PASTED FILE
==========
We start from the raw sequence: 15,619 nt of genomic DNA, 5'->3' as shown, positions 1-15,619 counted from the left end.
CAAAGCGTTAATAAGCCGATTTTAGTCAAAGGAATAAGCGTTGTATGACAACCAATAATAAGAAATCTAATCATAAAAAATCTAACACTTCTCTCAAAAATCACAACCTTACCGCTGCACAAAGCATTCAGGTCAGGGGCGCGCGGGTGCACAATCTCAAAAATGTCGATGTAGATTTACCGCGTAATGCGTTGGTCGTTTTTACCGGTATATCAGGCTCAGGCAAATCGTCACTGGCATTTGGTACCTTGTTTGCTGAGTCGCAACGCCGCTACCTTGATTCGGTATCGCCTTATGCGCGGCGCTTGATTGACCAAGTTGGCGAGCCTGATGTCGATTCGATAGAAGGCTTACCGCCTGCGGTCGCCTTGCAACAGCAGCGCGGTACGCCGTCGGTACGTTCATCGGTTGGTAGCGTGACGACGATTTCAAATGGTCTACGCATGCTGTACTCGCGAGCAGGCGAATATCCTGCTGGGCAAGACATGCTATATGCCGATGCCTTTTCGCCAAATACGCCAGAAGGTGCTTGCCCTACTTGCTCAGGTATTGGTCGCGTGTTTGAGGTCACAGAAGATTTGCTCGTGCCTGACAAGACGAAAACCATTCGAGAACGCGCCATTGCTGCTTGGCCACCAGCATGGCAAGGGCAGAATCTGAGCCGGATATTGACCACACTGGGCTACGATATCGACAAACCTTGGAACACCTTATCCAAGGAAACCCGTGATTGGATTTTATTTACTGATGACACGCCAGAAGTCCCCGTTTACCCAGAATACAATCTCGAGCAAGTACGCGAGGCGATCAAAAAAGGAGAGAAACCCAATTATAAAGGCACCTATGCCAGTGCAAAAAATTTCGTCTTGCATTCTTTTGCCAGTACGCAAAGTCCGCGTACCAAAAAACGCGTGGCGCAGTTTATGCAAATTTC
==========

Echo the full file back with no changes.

We start from the raw sequence: 15,619 nt of genomic DNA, 5'->3' as shown, positions 1-15,619 counted from the left end.
CAAAGCGTTAATAAGCCGATTTTAGTCAAAGGAATAAGCGTTGTATGACAACCAATAATAAGAAATCTAATCATAAAAAATCTAACACTTCTCTCAAAAATCACAACCTTACCGCTGCACAAAGCATTCAGGTCAGGGGCGCGCGGGTGCACAATCTCAAAAATGTCGATGTAGATTTACCGCGTAATGCGTTGGTCGTTTTTACCGGTATATCAGGCTCAGGCAAATCGTCACTGGCATTTGGTACCTTGTTTGCTGAGTCGCAACGCCGCTACCTTGATTCGGTATCGCCTTATGCGCGGCGCTTGATTGACCAAGTTGGCGAGCCTGATGTCGATTCGATAGAAGGCTTACCGCCTGCGGTCGCCTTGCAACAGCAGCGCGGTACGCCGTCGGTACGTTCATCGGTTGGTAGCGTGACGACGATTTCAAATGGTCTACGCATGCTGTACTCGCGAGCAGGCGAATATCCTGCTGGGCAAGACATGCTATATGCCGATGCCTTTTCGCCAAATACGCCAGAAGGTGCTTGCCCTACTTGCTCAGGTATTGGTCGCGTGTTTGAGGTCACAGAAGATTTGCTCGTGCCTGACAAGACGAAAACCATTCGAGAACGCGCCATTGCTGCTTGGCCACCAGCATGGCAAGGGCAGAATCTGAGCCGGATATTGACCACACTGGGCTACGATATCGACAAACCTTGGAACACCTTATCCAAGGAAACCCGTGATTGGATTTTATTTACTGATGACACGCCAGAAGTCCCCGTTTACCCAGAATACAATCTCGAGCAAGTACGCGAGGCGATCAAAAAAGGAGAGAAACCCAATTATAAAGGCACCTATGCCAGTGCAAAAAATTTCGTCTTGCATTCTTTTGCCAGTACGCAAAGTCCGCGTACCAAAAAACGCGTGGCGCAGTTTATGCAAATTTC